Yahoo’s third quarter results are out and the internet search and services company offered better than expected performance figures to investors. Yahoo’s revenue was $1.2 billion and it made $0.35 per share in earnings. Investor and analyst prior estimates were $1.08 billion for revenue and earnings per share of $0.26, significantly lower than actual figures. In aftermarket trading the shares are up 3.7 per cent, the New York markets are yet to open as I write.
Yahoo also made a nice bit of income from the sale of Alibaba shares. The Q3 figures “exclude a net gain of $2.8 billion related to the sale of Alibaba shares and restructuring charges of $16 million”, so the revenue figures you see in the chart are not skewed by this large lump sum.
This is the first full quarter with Marissa Mayer as CEO. You can see the revenue is nothing special historically for Yahoo (chart from TechCrunch borrowed inserted above) but bucking the negative expectations of investors and analysts is not to be sniffed at. "Yahoo! had a solid third quarter, and we are encouraged by the stabilization in search and display revenue," said Marissa Mayer, CEO of Yahoo! "We're taking important steps to position Yahoo! for long-term success, and we're confident that our focus on quality and improving the user experience will drive increased value for our advertisers, partners and shareholders."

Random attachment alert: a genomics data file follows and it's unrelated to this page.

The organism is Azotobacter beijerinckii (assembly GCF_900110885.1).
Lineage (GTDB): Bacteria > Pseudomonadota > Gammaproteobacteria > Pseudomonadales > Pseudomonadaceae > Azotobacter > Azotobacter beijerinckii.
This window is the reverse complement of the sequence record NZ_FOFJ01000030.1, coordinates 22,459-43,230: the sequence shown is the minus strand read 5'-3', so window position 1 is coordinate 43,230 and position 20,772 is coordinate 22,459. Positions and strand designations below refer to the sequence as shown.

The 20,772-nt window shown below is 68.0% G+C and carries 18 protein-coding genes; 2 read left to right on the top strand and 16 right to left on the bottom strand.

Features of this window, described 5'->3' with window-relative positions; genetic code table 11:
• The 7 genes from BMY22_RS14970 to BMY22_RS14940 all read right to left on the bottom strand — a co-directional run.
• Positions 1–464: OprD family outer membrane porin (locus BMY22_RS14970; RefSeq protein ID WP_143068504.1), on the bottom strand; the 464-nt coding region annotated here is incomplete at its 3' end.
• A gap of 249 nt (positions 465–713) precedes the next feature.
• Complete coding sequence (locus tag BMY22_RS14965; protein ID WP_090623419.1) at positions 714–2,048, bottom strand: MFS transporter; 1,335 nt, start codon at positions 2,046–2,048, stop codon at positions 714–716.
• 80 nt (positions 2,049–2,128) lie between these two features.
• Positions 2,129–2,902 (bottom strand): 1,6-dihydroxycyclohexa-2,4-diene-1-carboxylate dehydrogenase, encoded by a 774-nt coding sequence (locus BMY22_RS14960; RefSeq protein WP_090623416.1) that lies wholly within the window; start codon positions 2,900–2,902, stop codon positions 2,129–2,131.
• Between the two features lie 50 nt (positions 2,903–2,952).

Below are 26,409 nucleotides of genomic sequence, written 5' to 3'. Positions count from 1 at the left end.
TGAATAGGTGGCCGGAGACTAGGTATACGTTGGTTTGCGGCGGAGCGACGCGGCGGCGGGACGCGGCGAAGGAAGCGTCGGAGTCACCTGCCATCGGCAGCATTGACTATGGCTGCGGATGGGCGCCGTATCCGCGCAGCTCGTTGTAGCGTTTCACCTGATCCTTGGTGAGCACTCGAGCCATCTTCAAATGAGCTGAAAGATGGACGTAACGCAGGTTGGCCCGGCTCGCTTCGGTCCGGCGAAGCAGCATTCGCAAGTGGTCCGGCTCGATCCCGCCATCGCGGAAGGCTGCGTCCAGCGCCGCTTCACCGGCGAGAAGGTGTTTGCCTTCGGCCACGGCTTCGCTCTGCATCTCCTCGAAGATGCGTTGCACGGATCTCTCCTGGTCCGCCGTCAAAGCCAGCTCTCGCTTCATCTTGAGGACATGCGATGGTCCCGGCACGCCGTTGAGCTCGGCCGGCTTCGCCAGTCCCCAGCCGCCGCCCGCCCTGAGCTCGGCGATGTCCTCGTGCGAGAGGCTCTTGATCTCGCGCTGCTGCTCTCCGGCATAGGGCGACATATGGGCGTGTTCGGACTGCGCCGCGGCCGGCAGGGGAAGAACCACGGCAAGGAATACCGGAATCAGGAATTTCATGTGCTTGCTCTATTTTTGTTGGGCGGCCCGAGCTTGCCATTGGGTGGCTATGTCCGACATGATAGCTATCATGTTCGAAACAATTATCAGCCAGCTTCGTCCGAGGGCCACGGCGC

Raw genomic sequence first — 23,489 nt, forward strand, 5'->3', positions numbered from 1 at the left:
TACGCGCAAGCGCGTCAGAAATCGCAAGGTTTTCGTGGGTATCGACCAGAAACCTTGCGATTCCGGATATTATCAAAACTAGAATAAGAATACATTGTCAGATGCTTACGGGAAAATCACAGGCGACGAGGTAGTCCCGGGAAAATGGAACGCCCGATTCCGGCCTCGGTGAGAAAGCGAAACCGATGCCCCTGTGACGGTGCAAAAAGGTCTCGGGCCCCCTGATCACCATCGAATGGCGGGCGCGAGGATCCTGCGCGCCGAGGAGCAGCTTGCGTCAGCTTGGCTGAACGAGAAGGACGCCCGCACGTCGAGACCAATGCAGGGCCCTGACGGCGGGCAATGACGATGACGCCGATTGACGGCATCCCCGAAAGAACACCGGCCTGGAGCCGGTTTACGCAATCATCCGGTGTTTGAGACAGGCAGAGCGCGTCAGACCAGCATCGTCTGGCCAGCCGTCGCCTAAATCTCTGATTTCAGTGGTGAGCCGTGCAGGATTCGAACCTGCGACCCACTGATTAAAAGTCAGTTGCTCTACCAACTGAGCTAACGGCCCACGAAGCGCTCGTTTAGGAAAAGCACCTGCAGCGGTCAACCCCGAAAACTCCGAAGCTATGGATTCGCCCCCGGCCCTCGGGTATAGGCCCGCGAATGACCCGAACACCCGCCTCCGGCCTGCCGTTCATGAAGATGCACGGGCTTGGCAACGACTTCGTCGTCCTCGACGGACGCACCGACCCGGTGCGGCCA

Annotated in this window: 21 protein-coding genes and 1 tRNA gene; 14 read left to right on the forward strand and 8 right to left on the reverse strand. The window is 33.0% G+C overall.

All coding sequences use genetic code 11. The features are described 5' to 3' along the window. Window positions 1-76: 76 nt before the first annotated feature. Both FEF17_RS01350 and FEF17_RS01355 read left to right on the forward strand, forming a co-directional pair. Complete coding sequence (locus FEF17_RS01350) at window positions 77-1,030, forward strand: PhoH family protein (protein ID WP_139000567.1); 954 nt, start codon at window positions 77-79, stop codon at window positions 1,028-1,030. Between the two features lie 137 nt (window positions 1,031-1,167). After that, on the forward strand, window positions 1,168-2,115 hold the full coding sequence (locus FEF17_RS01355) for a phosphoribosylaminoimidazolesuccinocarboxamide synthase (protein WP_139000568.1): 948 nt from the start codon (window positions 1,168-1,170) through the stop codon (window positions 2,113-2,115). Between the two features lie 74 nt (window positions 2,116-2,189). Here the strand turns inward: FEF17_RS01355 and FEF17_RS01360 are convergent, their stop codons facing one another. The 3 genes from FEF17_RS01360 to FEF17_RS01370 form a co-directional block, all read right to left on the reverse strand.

Ms Mayer has spent a lot of time and effort restructuring the management team at Yahoo and included quite a few of her old Google workmates. In a conference call she said she wants to focus Yahoo service on the daily habits of internet users, including mobile. “We're committed to going back to our roots as a consumer internet company focused on user experience, we intend to win” she asserted. Rather than diversify and make more and more Yahoo branded products Mayer wants to improve performance in activities Yahoo already does.
Yahoo makes most of its money from internet advertising and has around 700 million monthly visitors. However people are spending less time on Yahoo and its smartphone efforts have also not been engaging. Macquarie Research analyst Ben Schachter, speaking to Reuters said “The fact that the quarterly results didn't show any massive deterioration was a decent sign, and gives her probably more time.” He added that “It's about can Marissa and team execute and that's what it's been about for the past few management teams.”
Recently the company pulled out of South Korea as it was too difficult to compete with local rivals. Also Yahoo has cut its workforce by 12 per cent since this time last year to save costs.
Not diversifying but improving may be a slightly subjective goal but the results aren’t subjective, measured in cold hard cash by investors. At least for now, due to the “solid” results team Mayer have some more breathing space and time to implement their vision. I think she’ll last longer than many predecessors did.